Kid’s Book Review: Code Name Kingfisher

Kid’s Book Review: Code Name Kingfisher

About the Book and Author

Holland, 1942. The world is at war and as the Nazis’ power grows, Jewish families are in terrible danger. Twelve-year-old Mila and her older sister Hannie are sent to live with a family in another city with new identities and the strict instruction not to tell anyone that they are Jewish.

Hannie, determined to fight back, is swept into the Dutch resistance as an undercover agent: Code Name Kingfisher. And though Mila does her best to make friends and keep out of trouble, there is danger at every turn and the sisters are soon left questioning who they can trust…

Code Name Kingfisher cover
Liz Kessler author

Liz Kessler is the author of twenty-three books for children and young adults including When the World Was Ours (Simon & Schuster).

Her books range from Early Readers to books for Young Adults and include the internationally best-selling series about half-mermaid Emily Windsnap. She has an MA in Novel Writing from Manchester Metropolitan University. Please visit her website for more information.

Book Review

it is like a history lesson, only more thrilling!

This book is really two stories that are linked by an elderly character, known as Bubbe in the present day scenario but who is called Mila when she is younger. The story switches between the two time-frames so it is partly historic and partly contemporary. I liked this variety.

There is a girl in the modern story who is about my age called Liv. I could relate to some of the issues she faces (at school and with her family) and that kept me interested.

The flash-backs are set in Holland during the Second World War when Mila was a girl. Mila and her older sister Hannie are Jewish refugees living with another family and using different identities to keep them safe. Their parents got left behind and risk being captured by the Nazis so they worry about what is happening to them. After a while Hannie wants to do more than lie-low so she accepts an offer to start working with the Resistance. She goes on secret missions that are dangerous and this part of the story is really tense and exciting.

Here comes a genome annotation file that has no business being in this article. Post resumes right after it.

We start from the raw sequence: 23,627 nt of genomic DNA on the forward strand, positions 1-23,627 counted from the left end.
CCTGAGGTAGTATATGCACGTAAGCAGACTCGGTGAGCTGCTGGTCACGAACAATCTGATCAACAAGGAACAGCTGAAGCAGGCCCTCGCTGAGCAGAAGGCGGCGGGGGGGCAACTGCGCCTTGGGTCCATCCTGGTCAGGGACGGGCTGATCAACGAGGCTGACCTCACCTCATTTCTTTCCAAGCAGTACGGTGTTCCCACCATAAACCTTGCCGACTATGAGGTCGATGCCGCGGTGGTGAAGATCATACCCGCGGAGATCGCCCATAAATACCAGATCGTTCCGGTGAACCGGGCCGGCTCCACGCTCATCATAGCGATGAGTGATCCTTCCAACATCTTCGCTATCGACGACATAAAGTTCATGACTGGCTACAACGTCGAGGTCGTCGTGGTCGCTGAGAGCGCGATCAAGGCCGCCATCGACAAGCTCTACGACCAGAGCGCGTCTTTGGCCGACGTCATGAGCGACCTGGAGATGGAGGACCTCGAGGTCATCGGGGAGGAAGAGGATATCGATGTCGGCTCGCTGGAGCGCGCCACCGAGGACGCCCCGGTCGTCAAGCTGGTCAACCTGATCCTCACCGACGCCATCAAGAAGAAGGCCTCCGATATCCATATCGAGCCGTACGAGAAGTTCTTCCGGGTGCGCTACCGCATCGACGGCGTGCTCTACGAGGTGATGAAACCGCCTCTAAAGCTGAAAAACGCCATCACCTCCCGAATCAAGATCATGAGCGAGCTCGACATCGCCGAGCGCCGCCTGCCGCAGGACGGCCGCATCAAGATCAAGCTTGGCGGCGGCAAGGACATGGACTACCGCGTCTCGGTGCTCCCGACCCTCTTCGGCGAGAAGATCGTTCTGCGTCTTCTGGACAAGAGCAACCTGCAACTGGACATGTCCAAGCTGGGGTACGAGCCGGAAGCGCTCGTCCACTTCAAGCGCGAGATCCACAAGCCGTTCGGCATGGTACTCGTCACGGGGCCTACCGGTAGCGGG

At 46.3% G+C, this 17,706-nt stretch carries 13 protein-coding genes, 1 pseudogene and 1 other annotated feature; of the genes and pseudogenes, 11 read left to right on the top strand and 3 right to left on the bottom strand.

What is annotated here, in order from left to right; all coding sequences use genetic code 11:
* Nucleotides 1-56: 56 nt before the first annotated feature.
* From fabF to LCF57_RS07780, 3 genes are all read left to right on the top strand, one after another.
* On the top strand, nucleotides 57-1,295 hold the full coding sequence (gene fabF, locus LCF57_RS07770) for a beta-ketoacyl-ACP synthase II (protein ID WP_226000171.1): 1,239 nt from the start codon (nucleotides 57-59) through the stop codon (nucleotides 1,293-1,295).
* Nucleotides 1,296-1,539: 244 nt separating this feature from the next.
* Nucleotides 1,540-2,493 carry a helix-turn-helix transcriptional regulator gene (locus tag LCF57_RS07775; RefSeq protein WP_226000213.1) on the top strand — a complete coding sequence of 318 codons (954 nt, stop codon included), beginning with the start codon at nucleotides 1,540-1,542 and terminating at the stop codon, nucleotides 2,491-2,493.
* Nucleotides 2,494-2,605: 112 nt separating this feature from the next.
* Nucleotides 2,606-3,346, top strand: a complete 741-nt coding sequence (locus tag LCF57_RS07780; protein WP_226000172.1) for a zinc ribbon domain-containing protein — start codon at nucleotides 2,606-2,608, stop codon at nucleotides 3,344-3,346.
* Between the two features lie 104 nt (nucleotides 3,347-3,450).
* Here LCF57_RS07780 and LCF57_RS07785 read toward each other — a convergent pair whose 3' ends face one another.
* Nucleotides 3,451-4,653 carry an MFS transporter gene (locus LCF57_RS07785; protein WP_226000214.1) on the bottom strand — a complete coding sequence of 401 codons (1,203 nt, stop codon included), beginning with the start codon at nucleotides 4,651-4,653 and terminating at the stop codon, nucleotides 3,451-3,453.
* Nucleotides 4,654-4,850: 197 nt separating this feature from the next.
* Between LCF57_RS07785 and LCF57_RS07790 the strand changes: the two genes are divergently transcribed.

As I have a big sister I can totally understand how the tension grew between the Hannie and Mila when Mila feels left out. Hannie does not tell Mila what she is doing and where she is going. Misunderstanding the need for secrecy Mila feels sad, cross and is jealous. Ultimately, this breakdown backfires but I don’t want to explain what happens as it will spoil the story for anyone who hasn’t read it yet.

I sympathise with Mila and admire Hannie’s courage and hope I would be as brave as she is if I were faced with a similar situation. Reading the book made me think about other war zones in the world where children and young people are not safe. Those children who fear for their lives and may be also separated from their parents like Mila was. This experience is not just history, unfortunately it is some poeple’s reality.

I like the happy ending, especially when Liv and her grandmother create a special bond and also when Liv makes a new friend. After the bullying she faced at the beginning of the story she learns to recognise the qualities of a true friend and is happier.

In summary, this book is so much more than a historical story. I would especially recommend it to anyone who is interested in finding out more about the Second World War because it is so believable it is like a history lesson, only more thrilling!

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Reviewer Profile

  • Name: Molly
  • Age: 11 years
  • Likes: Skiing, netball and reading
  • Dislikes: Early mornings and fried eggs
  • Favourite Book: A Good Girl's Guide to Murder by Holly Jackson
  • Favourite Song: anything by Taylor Swift
  • Favourite Film: Barbie